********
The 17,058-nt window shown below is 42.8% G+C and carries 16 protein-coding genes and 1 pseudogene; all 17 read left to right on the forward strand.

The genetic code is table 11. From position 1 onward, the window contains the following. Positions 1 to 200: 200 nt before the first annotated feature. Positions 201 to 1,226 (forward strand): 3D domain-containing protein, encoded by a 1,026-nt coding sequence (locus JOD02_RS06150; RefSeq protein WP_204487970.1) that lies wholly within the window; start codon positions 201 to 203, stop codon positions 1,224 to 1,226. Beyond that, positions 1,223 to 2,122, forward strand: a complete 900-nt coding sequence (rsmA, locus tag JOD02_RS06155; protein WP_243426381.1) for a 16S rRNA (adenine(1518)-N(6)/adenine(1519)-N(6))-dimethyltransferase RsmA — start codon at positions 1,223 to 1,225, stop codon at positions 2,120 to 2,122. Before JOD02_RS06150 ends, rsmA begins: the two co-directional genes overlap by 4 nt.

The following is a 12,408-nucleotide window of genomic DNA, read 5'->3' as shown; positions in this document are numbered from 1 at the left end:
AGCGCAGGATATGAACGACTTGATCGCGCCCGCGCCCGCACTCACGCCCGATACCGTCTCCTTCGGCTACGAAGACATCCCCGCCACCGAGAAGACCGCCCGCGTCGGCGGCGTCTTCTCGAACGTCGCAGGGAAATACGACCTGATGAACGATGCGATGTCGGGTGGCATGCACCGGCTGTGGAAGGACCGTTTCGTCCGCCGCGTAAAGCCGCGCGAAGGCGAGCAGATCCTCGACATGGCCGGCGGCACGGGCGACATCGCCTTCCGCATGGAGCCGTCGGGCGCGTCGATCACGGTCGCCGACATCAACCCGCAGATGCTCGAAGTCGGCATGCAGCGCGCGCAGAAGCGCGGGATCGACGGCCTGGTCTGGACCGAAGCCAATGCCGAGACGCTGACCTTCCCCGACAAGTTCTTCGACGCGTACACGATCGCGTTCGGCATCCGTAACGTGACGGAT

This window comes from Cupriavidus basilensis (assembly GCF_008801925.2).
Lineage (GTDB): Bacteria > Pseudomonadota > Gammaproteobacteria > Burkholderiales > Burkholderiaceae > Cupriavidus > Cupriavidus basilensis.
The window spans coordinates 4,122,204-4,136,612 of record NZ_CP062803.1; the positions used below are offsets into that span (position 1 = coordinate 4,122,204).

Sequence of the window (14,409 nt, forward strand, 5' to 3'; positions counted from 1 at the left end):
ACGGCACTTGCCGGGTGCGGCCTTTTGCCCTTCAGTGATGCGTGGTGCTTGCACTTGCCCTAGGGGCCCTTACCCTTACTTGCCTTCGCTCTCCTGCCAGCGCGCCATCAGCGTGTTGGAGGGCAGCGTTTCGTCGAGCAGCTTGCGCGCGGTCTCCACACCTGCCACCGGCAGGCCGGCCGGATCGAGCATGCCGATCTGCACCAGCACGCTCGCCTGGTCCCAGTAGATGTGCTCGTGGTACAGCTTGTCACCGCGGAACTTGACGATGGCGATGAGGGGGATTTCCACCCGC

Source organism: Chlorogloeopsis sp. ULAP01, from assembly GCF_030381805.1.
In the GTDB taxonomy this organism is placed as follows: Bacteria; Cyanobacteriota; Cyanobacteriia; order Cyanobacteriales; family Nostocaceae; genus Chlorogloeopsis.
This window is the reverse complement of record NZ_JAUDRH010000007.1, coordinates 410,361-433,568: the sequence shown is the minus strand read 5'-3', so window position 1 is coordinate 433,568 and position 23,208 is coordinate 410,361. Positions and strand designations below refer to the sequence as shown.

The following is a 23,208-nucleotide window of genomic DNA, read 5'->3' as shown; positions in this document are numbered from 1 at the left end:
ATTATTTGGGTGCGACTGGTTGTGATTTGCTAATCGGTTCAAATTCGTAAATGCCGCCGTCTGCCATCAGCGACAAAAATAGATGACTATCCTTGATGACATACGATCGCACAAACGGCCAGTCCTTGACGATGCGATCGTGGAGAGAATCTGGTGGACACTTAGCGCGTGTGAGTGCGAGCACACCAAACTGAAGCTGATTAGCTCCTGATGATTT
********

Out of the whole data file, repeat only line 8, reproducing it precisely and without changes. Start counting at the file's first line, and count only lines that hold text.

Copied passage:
Sequence of the window (14,409 nt, forward strand, 5' to 3'; positions counted from 1 at the left end):